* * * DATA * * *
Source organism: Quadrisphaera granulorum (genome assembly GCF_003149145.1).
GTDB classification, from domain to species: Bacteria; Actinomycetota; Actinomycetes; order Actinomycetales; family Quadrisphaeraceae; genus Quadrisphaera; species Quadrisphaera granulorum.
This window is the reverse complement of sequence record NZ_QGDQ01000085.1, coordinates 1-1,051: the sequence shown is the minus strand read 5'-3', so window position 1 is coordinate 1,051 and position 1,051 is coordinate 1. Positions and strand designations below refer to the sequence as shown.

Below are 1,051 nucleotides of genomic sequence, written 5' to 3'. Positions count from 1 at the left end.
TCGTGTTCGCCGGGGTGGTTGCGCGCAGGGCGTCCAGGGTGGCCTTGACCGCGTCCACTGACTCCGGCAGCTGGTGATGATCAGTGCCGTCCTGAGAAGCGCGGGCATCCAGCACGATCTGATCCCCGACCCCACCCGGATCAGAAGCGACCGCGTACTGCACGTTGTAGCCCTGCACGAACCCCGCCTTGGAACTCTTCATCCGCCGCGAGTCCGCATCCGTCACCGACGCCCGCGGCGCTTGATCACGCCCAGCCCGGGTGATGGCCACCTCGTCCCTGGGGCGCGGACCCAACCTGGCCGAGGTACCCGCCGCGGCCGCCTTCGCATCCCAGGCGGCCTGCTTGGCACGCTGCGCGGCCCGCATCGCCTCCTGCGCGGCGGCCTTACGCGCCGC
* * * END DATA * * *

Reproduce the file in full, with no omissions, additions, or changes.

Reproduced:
Source organism: Quadrisphaera granulorum (genome assembly GCF_003149145.1).
GTDB classification, from domain to species: Bacteria; Actinomycetota; Actinomycetes; order Actinomycetales; family Quadrisphaeraceae; genus Quadrisphaera; species Quadrisphaera granulorum.
This window is the reverse complement of sequence record NZ_QGDQ01000085.1, coordinates 1-1,051: the sequence shown is the minus strand read 5'-3', so window position 1 is coordinate 1,051 and position 1,051 is coordinate 1. Positions and strand designations below refer to the sequence as shown.

Below are 1,051 nucleotides of genomic sequence, written 5' to 3'. Positions count from 1 at the left end.
TCGTGTTCGCCGGGGTGGTTGCGCGCAGGGCGTCCAGGGTGGCCTTGACCGCGTCCACTGACTCCGGCAGCTGGTGATGATCAGTGCCGTCCTGAGAAGCGCGGGCATCCAGCACGATCTGATCCCCGACCCCACCCGGATCAGAAGCGACCGCGTACTGCACGTTGTAGCCCTGCACGAACCCCGCCTTGGAACTCTTCATCCGCCGCGAGTCCGCATCCGTCACCGACGCCCGCGGCGCTTGATCACGCCCAGCCCGGGTGATGGCCACCTCGTCCCTGGGGCGCGGACCCAACCTGGCCGAGGTACCCGCCGCGGCCGCCTTCGCATCCCAGGCGGCCTGCTTGGCACGCTGCGCGGCCCGCATCGCCTCCTGCGCGGCGGCCTTACGCGCCGC